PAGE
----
JAY — Jay selectpersons voted unanimously Monday to put the town-owned 2.05 acres and large barn on Route 133 and Hyde Road out to bid.

They set the minimum bid at $40,000, dedicating up to $5,800 of that amount to advertising and legal expenses associated with the sale and for work performed by the highway crew, including removing an entrance to the property from Route 133 and putting in culverts.

The town plans to put in an entrance to the property from Hyde Road at the farthest part of the property from the intersection.

The bids are due back by 4 p.m. on Sept. 22. The winning bidder will have until Oct. 31 to close on the property.

A previous motion by Vice Chairman Justin Merrill to set the minimum bid at $35,000 died for lack of a second.

The town previously spent $51,279.57 on the property, including its purchase and in-kind work to demolish the house, remove debris and so forth.

The remaining $148,720.43 taxpayers raised in 2012-13 was paid to the Maine Department of Transportation for a joint project to improve the line-of-sight at the intersection.

The town’s assessing agent gave the property a new value of $40,430. The land is valued at $20,050, and the barn is valued at $20,380.

In other business, selectpersons voted unanimously to adopt an amendment to the joint sewer agreement between Jay and Livermore Falls, regarding the Livermore Falls Wastewater Treatment Plant.

The vote is contingent on the Livermore Falls sewer trustees adopting the amendment at a Sept. 16 meeting.

Two Livermore Falls sewer trustees, the selectmen, two Jay selectpersons, both town managers and both sewer department superintendents have worked on a new cost-sharing formula for several months. The committee continues to work on a new agreement.

The amendment to the 1997 agreement for treatment of wastewater proposes that 98 percent of the Livermore Falls Sewer Department superintendent’s payroll and benefits will be attributed to the Livermore Falls Wastewater Treatment Plant. Jay will pay the appropriate percentage of these costs as outlined in the agreement. This year, Jay’s share is 52.3 percent, and Livermore Falls’ share is 47.7 percent.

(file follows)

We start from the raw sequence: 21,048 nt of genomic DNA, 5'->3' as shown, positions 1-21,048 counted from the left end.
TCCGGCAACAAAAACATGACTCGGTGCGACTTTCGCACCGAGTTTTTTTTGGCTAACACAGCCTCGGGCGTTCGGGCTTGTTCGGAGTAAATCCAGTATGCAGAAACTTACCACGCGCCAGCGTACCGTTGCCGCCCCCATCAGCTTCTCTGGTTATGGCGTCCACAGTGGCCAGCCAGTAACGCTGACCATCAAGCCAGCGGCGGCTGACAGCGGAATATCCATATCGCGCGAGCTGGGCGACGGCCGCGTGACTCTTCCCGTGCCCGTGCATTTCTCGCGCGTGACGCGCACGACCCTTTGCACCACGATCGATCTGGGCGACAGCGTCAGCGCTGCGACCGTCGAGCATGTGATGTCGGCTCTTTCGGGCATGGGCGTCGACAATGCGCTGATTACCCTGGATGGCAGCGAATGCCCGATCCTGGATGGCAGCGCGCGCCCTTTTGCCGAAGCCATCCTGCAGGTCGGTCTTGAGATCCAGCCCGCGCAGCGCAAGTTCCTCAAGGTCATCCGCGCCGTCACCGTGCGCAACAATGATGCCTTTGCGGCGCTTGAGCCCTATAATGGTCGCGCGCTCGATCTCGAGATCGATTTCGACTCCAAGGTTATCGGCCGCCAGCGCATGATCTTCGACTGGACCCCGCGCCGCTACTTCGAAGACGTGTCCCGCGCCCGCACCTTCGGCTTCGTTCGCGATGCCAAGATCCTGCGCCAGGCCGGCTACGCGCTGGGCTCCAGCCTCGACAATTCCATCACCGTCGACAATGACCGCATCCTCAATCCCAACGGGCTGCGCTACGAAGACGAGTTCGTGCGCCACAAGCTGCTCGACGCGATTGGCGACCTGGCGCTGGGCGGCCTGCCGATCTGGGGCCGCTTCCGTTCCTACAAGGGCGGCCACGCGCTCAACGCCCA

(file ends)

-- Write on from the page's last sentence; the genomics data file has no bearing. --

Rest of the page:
The proposal also calls for 82 percent of the two Livermore Falls plant operators’ payroll and benefits to be attributed to the plant, the costs to be shared the same way as the superintendent’s payroll and benefits.

Five percent of the Livermore Falls sewer clerk’s payroll and benefits and 1.25 percent of the Livermore Falls treasurer’s payroll and benefits would also be attributed to the plant. The costs will be shared the same way.

Jay would also pay a flat fee of $125 per month to Livermore Falls for Town Office administrative costs, such as heat, electrical power, telephone, copier, computer, office supplies and related items.

The town managers, two sewer department superintendents and the Livermore Falls sewer clerk would also meet once a year to determine if the five cost-sharing allocations are an accurate representation of the actual costs that are to be shared.

Jay Superintendent Mark Holt told the Jay board that it has been a very good process, and there have been good negotiations in developing the amendment and working on a new agreement. Once the latter is finished, it will go before the towns’ boards again.

“It was all give and take,” Holt said of the process. “Things are going very well.”

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